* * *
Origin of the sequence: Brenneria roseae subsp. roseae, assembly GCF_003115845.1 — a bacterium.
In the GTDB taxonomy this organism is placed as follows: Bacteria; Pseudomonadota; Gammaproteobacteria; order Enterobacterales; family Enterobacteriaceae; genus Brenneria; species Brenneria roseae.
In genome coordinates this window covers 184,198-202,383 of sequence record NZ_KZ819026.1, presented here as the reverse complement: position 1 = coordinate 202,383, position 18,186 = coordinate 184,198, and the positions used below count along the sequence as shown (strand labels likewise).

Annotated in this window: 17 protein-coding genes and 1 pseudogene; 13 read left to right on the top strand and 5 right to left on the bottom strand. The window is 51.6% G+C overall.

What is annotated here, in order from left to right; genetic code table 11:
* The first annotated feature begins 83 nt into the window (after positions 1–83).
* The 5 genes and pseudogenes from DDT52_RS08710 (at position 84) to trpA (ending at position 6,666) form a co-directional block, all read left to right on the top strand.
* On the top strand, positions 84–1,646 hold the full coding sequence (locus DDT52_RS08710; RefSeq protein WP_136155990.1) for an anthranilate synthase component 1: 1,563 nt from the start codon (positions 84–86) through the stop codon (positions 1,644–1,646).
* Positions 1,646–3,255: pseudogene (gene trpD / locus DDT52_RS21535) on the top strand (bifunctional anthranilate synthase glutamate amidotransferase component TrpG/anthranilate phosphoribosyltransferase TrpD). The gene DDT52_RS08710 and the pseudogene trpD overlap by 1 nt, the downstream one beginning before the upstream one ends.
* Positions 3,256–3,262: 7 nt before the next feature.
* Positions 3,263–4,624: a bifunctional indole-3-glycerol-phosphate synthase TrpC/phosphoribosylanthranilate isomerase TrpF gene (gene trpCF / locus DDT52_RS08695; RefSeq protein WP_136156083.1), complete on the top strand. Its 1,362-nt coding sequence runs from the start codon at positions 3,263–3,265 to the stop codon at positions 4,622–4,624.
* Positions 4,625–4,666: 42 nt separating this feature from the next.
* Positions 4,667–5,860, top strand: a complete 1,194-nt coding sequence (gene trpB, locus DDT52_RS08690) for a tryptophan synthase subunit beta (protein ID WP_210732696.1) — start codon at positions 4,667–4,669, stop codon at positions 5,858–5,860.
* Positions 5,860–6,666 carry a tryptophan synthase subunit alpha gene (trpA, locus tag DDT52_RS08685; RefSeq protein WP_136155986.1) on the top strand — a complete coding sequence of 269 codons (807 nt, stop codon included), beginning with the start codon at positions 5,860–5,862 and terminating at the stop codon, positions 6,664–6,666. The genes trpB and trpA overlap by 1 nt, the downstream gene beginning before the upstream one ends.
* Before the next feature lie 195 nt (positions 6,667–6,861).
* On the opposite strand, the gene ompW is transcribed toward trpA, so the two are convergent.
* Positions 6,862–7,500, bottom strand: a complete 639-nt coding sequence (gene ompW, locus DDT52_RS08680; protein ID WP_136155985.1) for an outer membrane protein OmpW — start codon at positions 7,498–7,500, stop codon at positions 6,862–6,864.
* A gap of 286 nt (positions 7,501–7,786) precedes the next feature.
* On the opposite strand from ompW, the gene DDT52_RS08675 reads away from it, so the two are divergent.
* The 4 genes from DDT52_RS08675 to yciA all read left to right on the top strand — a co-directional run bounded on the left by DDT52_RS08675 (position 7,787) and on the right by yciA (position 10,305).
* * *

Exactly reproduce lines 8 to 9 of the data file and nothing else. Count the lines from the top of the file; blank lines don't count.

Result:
* On the top strand, positions 84–1,646 hold the full coding sequence (locus DDT52_RS08710; RefSeq protein WP_136155990.1) for an anthranilate synthase component 1: 1,563 nt from the start codon (positions 84–86) through the stop codon (positions 1,644–1,646).
* Positions 1,646–3,255: pseudogene (gene trpD / locus DDT52_RS21535) on the top strand (bifunctional anthranilate synthase glutamate amidotransferase component TrpG/anthranilate phosphoribosyltransferase TrpD). The gene DDT52_RS08710 and the pseudogene trpD overlap by 1 nt, the downstream one beginning before the upstream one ends.